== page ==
The Ministry of Economic Affairs is to assist companies in traditional manufacturing sectors cope with raw material shortages amid the COVID-19 pandemic, Minister of Economic Affairs Shen Jong-chin (沈榮津) said yesterday.
“While the current effects are still limited ... some of our local manufacturers may soon run low on [raw materials],” Shen told reporters after a meeting with manufacturing industry representatives, pointing to recent supply chain disruptions across China, where production was suspended last month and January due to the outbreak.
Encompassing most of the secondary sector of Taiwan’s economy, traditional industries — such as food processing, pharmaceuticals, textile, petrochemicals, glass and cement — produce essentials used in housing, dining, clothing and healthcare.
Photo: Huang Pei-chun, Taipei Times
The combined output value of companies in these industries is estimated at NT$5.4 trillion (US$178.75 billion) a year, ministry data show.
The ministry would help accelerate inspections for faster raw materials imports, Shen said.
“Now it’s a question of speed... it [imports and exports] must be quicker,” he said, adding that the nation’s food supply remains stable.
Local manufacturers have also asked the government to loosen regulations on employee working hours, Shen said.
Meanwhile, businesses are raising fears over a potential credit crunch, he said.
Those fears are far from unfounded as a recent drop in crude oil prices sent shock waves across global markets.
Markets from the US to Europe, which have seen a surge in COVID-19 cases, on Thursday experienced one of the greatest declines in decades.
Shen said that “the drop in oil prices should relieve some of the burden [on domestic demand],” but added that high volatility in US and European markets would affect global demand, which needs to be “closely observed.”
In other news, the ministry yesterday said it approved the applications of seven small and medium-sized enterprises to participate in a government plan aimed at stimulating investments in the nation.
The following companies, specializing in plastic recycling, metal components and machinery equipment, are combined to invest more than NT$3.8 billion to expand domestic production: Young Iee Environmental Technology Co Ltd (永溢環保), Jenn Lih Machinery Manufacturing Corp (震勵機械), Fu Lung Aluminum Technology Ltd (福隆鋁業), Long Tai Copper Corp (隴鈦銅器), Sheng-Hsin Machine Industry Co Ltd (勝新機械), Lee Dan Electronic Technology Co Ltd (利電電機) and Gus Technology Co Ltd (格斯科技).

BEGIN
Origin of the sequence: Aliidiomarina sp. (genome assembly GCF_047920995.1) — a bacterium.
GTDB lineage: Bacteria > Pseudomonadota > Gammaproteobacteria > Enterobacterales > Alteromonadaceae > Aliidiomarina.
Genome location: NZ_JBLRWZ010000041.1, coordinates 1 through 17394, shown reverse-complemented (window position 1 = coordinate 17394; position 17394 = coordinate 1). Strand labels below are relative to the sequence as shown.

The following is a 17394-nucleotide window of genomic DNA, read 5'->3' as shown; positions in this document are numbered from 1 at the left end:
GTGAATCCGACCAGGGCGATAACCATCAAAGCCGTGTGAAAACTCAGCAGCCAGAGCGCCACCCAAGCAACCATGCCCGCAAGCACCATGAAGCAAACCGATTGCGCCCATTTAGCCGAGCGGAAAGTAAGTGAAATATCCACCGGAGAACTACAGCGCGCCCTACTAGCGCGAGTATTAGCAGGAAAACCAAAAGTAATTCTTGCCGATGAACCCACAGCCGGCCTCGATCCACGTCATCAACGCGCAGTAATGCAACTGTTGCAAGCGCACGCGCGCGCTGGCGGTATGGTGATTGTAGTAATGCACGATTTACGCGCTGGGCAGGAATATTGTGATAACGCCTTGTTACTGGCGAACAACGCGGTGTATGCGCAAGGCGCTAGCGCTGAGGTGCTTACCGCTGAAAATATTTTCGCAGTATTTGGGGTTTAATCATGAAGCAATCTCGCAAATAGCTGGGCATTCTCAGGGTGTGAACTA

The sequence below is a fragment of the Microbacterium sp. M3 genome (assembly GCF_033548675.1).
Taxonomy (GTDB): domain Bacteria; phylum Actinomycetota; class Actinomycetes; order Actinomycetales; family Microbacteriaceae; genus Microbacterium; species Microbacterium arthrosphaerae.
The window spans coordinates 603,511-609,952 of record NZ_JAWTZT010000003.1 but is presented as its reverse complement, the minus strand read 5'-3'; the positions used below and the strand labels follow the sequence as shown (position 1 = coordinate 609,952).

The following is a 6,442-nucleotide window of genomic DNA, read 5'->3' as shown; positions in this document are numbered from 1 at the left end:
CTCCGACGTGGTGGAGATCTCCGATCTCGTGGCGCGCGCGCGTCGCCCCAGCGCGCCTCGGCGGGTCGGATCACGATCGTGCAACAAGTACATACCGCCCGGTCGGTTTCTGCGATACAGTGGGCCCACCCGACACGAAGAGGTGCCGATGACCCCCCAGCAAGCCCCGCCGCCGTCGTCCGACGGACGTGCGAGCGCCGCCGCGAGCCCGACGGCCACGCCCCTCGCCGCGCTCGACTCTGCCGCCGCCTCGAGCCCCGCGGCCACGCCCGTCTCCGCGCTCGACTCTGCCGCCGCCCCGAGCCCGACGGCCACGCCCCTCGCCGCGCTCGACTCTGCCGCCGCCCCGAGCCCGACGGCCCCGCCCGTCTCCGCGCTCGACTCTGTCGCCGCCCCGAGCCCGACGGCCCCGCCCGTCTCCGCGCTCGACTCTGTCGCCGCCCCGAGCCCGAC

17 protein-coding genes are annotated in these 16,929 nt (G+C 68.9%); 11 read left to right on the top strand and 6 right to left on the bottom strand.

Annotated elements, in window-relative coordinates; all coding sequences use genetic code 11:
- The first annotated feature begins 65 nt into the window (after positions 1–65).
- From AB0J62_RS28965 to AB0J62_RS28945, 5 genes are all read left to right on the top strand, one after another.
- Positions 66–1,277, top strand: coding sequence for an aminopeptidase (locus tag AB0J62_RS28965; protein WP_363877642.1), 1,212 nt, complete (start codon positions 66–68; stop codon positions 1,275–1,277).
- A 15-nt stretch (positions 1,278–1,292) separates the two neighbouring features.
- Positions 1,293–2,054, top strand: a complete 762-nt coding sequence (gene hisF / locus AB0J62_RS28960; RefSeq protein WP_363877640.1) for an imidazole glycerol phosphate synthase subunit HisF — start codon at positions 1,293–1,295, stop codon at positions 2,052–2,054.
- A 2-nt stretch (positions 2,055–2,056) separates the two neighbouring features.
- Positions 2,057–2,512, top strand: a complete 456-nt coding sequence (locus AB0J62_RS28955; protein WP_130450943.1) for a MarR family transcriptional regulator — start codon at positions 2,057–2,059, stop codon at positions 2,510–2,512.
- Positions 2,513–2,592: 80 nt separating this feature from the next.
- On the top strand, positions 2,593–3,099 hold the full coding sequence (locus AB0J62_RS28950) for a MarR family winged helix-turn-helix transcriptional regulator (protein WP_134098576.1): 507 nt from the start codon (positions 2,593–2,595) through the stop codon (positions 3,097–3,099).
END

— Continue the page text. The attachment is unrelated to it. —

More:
The ministry has to date approved applications from 169 companies seeking to invest a total of NT$78.4 billion as part of the plan.
From India to China to the US, automakers cannot make vehicles — not that no one wants any, but because a more than US$450 billion industry for semiconductors got blindsided. How did both sides end up here? Over the past two weeks, automakers across the world have bemoaned the shortage of chips. Germany’s Audi, owned by Volkswagen AG, would delay making some of its high-end vehicles because of what chief executive officer Markus Duesmann called a “massive” shortfall in an interview with the Financial Times. The firm has furloughed more than 10,000 workers and reined in production. That is a further blow
MOBILE SMART: The Dimensity 1200 is 22 percent better in terms of performance than its predecessor, and 25 percent more power-efficient, the handset chip designer said MediaTek Inc (聯發科) yesterday unveiled its premium 5G processors — the Dimensity 1200 and Dimensity 1100 — as it vies for a larger slice of the world’s rapidly growing 5G smartphone market. Manufactured using Taiwan Semiconductor Manufacturing Co’s (台積電) 6-nanometer process technology, the Dimensity 1200 processor performs 22 percent better than the previous generation Dimensity 1000+ processor, and is 25 percent more power-efficient, MediaTek said. Chinese smartphone brands Xiaomi Corp (小米) and Realme Mobile Telecommunications (Shenzhen) Co (銳爾覓移動通信) are to be the first adopters of the latest Dimensity chips, the companies said during a virtual media briefing. Xiaomi plans to equip its first
‘BROAD RANGE’: The US Department of Commerce intends to deny a significant number of license requests for exports to Huawei, an industry association said US President Donald Trump’s administration notified Huawei Technologies Co (華為) suppliers, including chipmaker Intel Corp, that it is revoking certain licenses to sell to the Chinese company and intends to reject dozens of other applications to supply the telecommunications firm, people familiar with the matter told reporters. The action — likely the last against Huawei under Trump — is the latest in a long-running effort to weaken the world’s largest telecommunications equipment maker, which Washington sees as a national security threat. The notices came amid a flurry of US efforts against China in the final days of Trump’s administration. US president-elect Joe
Answering to a reported request by Germany to help address a chip shortage in its auto industry, the Ministry of Economic Affairs (MOEA) yesterday said that it was in talks with domestic chip suppliers. Foreign media over the weekend reported that German Minister of Economic Affairs Peter Altmaier had sent a request to Taipei to ask Taiwan Semiconductor Manufacturing Co (TSMC, 台積電) to cooperate more closely with German automakers to provide microchips and sensors, to bridge a shortage that has emerged over the past few months. The MOEA said that it had not yet received the request and could therefore not elaborate